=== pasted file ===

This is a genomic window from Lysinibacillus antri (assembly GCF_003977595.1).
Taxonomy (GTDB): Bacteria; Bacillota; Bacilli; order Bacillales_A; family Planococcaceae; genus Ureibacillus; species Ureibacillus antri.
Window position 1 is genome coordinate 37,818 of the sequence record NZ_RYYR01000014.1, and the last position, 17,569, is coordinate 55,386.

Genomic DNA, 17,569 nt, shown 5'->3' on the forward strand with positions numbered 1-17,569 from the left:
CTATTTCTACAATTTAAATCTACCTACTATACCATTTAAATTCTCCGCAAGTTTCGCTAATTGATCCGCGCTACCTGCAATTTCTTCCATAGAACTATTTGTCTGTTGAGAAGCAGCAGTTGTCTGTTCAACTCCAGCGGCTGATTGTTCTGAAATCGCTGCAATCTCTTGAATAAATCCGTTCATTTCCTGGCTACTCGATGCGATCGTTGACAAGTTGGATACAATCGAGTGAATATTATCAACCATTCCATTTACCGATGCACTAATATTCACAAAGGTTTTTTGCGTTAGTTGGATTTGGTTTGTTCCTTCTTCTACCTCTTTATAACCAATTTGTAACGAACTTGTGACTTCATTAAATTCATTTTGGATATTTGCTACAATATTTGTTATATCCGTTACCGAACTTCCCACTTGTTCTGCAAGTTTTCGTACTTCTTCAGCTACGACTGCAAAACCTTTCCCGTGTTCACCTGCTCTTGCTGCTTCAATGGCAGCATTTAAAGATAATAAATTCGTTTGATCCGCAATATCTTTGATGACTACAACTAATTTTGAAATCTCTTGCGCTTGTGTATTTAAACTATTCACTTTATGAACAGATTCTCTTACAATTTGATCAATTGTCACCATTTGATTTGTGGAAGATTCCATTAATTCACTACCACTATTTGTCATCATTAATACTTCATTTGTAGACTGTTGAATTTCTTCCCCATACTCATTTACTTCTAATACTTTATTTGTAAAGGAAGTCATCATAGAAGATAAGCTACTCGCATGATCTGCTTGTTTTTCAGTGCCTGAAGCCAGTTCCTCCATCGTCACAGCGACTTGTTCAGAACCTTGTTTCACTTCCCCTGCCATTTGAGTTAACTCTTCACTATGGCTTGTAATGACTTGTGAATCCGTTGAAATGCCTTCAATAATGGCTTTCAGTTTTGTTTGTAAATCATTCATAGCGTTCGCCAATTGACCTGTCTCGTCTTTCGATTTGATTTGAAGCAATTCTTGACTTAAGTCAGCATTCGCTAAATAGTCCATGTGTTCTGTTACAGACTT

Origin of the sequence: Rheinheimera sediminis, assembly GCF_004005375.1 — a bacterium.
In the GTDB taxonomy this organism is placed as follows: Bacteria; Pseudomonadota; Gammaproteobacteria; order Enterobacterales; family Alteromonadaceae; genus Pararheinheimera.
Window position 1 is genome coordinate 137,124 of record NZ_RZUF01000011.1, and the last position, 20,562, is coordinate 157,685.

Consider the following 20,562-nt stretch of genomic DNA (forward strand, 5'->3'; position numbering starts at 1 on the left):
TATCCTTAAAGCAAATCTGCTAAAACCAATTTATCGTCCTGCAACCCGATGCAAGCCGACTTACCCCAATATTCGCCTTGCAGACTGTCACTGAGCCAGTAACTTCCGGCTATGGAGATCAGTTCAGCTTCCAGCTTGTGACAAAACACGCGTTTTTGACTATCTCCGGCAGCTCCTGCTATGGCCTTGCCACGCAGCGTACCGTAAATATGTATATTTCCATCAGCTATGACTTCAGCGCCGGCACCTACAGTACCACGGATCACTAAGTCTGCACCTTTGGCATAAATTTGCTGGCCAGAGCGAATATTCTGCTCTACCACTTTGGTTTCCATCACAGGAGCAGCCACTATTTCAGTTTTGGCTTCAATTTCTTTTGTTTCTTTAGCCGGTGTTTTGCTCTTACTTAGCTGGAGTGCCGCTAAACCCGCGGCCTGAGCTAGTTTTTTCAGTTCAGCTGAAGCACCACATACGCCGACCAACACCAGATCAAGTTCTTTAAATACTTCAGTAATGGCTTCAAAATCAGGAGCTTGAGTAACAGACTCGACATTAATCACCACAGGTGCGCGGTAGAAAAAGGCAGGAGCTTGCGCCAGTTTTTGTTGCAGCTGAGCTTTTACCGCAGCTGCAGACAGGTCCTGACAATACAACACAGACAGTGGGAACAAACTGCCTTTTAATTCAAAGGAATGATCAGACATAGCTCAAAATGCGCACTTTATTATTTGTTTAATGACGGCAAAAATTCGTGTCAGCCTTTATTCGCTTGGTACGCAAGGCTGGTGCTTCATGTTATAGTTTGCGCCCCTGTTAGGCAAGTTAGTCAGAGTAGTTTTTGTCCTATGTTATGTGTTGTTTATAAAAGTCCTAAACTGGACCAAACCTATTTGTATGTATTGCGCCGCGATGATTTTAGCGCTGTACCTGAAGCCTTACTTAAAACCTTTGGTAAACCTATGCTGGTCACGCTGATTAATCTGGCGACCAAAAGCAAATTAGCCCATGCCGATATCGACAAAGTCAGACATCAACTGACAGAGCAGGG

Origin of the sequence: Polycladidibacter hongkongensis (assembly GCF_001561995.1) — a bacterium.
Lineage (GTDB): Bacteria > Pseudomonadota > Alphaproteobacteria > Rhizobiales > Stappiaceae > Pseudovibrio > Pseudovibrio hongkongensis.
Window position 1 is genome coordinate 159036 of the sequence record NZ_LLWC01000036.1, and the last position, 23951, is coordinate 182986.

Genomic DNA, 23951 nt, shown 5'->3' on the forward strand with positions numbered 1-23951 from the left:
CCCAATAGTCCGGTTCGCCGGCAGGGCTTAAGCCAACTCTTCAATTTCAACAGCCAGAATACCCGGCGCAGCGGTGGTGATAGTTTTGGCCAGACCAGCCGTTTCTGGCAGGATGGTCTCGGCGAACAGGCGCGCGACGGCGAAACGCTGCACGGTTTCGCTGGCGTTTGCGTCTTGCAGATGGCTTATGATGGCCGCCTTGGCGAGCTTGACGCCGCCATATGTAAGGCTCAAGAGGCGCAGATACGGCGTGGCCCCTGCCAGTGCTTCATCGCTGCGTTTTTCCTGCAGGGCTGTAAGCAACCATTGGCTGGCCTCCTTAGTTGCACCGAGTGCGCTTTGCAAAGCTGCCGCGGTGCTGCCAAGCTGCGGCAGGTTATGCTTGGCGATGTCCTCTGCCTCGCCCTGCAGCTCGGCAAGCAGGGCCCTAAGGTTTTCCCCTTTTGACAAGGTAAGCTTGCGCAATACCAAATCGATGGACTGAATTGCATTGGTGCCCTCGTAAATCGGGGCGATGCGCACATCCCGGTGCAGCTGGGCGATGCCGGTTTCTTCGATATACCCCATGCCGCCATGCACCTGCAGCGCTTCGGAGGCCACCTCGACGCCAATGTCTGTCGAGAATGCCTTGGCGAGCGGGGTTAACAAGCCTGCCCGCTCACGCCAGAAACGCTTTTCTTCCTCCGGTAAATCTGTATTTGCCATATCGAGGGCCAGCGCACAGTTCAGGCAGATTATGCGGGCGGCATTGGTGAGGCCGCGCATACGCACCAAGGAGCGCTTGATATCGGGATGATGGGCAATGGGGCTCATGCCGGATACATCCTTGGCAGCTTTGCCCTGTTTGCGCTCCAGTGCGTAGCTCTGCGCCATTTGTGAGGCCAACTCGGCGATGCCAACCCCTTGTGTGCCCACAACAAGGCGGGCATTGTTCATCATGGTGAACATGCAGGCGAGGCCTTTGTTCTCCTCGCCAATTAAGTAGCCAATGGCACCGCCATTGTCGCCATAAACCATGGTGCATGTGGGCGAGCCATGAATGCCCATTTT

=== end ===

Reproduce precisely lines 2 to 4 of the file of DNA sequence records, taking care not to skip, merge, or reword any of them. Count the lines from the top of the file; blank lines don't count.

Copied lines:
Taxonomy (GTDB): Bacteria; Bacillota; Bacilli; order Bacillales_A; family Planococcaceae; genus Ureibacillus; species Ureibacillus antri.
Window position 1 is genome coordinate 37,818 of the sequence record NZ_RYYR01000014.1, and the last position, 17,569, is coordinate 55,386.

Genomic DNA, 17,569 nt, shown 5'->3' on the forward strand with positions numbered 1-17,569 from the left: